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Eden Evangelical Lutheran Church ~ Munising, Michigan

Believe - 03/17/2019

Abram was 75 years old when God told him to leave all the familiars of his homeland. He was 75 years old when God said he and his wife Sarai would be the start of a great nation, that God would honor a covenant with them... that God would be their one and only God in a land of many, many false gods … that God would care for them with strong and steadfast love and would bless them so they would be a blessing to others.

Abram was only 75 years old and didn't know what exactly was ahead of him … a brutal famine in Egypt; separation, hardship and imprisonment within his family; battles with kings who wanted to possess the land and its riches where Abram and others were making their lives. He did not know that in God's way, his first child would be born to a servant in his house. The boy was named Ishmael, and he would become father to a whole other nation of people who worship the one true God. Abram was 86 when Ishmael was born and he would be 100 years old when Issac was finally born to him and Sarai.

It must have seemed like an eternity to Abram. And we can only imagine the nights he must have laid awake wondering … turning over in his mind the words God had first spoken to him when he was already an old man. “Go from your country and your kindred and your father’s house to the land that I will show you,” God said to him. “I will make of you a great nation, and I will bless you, and make your name great, so that you will be a blessing. I will bless those who bless you, and the one who curses you I will curse; and in you all the families of the earth shall be blessed.” (Gen. 12:1-3)

Where we meet Abram today, a decade has passed since that first vision and now God has come to him in another. Abram asks for some much needed re-assurance that an heir will be born to him and Sarai. God brings him outside to gaze at the sky, crowded and heavy with stars – count them if you can, God says … this is my vision for those who will come of your legacy. It will all start with a child born to you.

And then we come to it … a little phrase in the middle of our story today that almost gets run over by the fantastic visions on either side of it. To one side we have a beautiful and amazing image of the starry heavens, on the other the description of a strange and mystical burnt offering of a heifer, a goat, a ram, a turtledove and a pigeon.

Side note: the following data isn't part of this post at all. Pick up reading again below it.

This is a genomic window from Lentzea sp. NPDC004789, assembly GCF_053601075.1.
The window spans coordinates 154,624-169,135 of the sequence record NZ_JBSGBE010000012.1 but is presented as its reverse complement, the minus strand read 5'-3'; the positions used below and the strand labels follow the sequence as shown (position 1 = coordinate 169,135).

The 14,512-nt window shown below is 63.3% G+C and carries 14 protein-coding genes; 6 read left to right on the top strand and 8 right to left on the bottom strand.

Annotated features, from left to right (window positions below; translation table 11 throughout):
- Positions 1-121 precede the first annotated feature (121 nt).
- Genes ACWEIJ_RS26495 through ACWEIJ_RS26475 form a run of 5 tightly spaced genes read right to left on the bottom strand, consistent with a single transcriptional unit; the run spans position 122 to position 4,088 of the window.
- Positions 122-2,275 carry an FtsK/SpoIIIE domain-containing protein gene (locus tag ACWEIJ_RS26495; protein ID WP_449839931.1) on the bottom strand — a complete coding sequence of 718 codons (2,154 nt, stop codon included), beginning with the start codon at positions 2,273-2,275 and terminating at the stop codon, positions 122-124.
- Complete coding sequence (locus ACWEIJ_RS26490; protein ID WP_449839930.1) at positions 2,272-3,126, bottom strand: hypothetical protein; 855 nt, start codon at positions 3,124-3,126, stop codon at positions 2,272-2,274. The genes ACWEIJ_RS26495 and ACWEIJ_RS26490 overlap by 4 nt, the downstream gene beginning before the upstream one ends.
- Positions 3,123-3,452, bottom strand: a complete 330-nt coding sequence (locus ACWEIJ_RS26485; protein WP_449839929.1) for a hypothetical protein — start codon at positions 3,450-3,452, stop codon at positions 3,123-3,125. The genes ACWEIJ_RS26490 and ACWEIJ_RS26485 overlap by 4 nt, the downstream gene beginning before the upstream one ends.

In the midst of this, our story tells us, “and (Abram) believed the Lord.”

Despite his age, despite Sarai's age, despite everything that has happened since God first called Abram and made those promises to him and despite everything that is still to happen before these two actually hold their newborn in their arms and feel the warmth of his skin, hear his cry and call him Issac...

Despite all of that, Abram “believed the Lord.”

That's astounding, isn't it? And I think it's highly relate-able. We all, each and every one of us, have had or are having our Abram moments. We wonder when some wound will be healed. We wonder when terrorism and mass shootings will become a thing of history books, not newspapers We wonder when we will truly feel relief from a difficult time in our lives. I hear it in peoples stories wherever I go …

I hear it in the worried tones of a caregiver who wonders if she can protect and watch over the one in her charge well enough.

I hear it in the voice of someone who is working so hard to lovingly and realistically walk with someone they love who is dealing with dementia, or cancer, or someone who just keeps making really poor choices for themselves.

I hear it in the parents who sometimes feel overwhelmed by raising children, and working and managing complex calendars and trying to do their best to make sure those children hear the story of Jesus and feel compelled to love one another as he does.